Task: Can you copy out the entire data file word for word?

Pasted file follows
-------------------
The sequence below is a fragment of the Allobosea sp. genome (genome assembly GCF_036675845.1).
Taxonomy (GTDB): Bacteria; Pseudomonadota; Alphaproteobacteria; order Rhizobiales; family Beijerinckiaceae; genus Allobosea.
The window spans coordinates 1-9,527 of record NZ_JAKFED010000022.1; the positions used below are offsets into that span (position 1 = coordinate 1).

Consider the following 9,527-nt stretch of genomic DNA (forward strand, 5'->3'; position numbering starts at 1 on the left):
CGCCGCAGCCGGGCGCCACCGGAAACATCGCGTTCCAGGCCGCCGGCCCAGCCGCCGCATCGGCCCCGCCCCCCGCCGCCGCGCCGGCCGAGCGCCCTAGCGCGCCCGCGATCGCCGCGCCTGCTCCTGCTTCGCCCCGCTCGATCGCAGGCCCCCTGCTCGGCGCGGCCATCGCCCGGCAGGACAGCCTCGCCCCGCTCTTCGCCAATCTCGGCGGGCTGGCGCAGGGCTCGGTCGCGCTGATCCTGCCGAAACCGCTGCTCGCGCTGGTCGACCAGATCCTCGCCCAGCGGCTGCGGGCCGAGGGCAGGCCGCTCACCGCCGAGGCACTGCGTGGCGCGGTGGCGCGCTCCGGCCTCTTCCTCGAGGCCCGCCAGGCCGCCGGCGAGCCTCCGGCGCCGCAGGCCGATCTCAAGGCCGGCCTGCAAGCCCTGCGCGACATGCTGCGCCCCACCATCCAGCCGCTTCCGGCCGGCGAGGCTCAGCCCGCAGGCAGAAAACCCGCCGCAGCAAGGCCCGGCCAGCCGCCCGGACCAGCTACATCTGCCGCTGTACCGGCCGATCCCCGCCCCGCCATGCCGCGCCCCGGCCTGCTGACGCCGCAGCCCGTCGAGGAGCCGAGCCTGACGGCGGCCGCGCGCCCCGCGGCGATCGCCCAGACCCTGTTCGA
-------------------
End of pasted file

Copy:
The sequence below is a fragment of the Allobosea sp. genome (genome assembly GCF_036675845.1).
Taxonomy (GTDB): Bacteria; Pseudomonadota; Alphaproteobacteria; order Rhizobiales; family Beijerinckiaceae; genus Allobosea.
The window spans coordinates 1-9,527 of record NZ_JAKFED010000022.1; the positions used below are offsets into that span (position 1 = coordinate 1).

Consider the following 9,527-nt stretch of genomic DNA (forward strand, 5'->3'; position numbering starts at 1 on the left):
CGCCGCAGCCGGGCGCCACCGGAAACATCGCGTTCCAGGCCGCCGGCCCAGCCGCCGCATCGGCCCCGCCCCCCGCCGCCGCGCCGGCCGAGCGCCCTAGCGCGCCCGCGATCGCCGCGCCTGCTCCTGCTTCGCCCCGCTCGATCGCAGGCCCCCTGCTCGGCGCGGCCATCGCCCGGCAGGACAGCCTCGCCCCGCTCTTCGCCAATCTCGGCGGGCTGGCGCAGGGCTCGGTCGCGCTGATCCTGCCGAAACCGCTGCTCGCGCTGGTCGACCAGATCCTCGCCCAGCGGCTGCGGGCCGAGGGCAGGCCGCTCACCGCCGAGGCACTGCGTGGCGCGGTGGCGCGCTCCGGCCTCTTCCTCGAGGCCCGCCAGGCCGCCGGCGAGCCTCCGGCGCCGCAGGCCGATCTCAAGGCCGGCCTGCAAGCCCTGCGCGACATGCTGCGCCCCACCATCCAGCCGCTTCCGGCCGGCGAGGCTCAGCCCGCAGGCAGAAAACCCGCCGCAGCAAGGCCCGGCCAGCCGCCCGGACCAGCTACATCTGCCGCTGTACCGGCCGATCCCCGCCCCGCCATGCCGCGCCCCGGCCTGCTGACGCCGCAGCCCGTCGAGGAGCCGAGCCTGACGGCGGCCGCGCGCCCCGCGGCGATCGCCCAGACCCTGTTCGA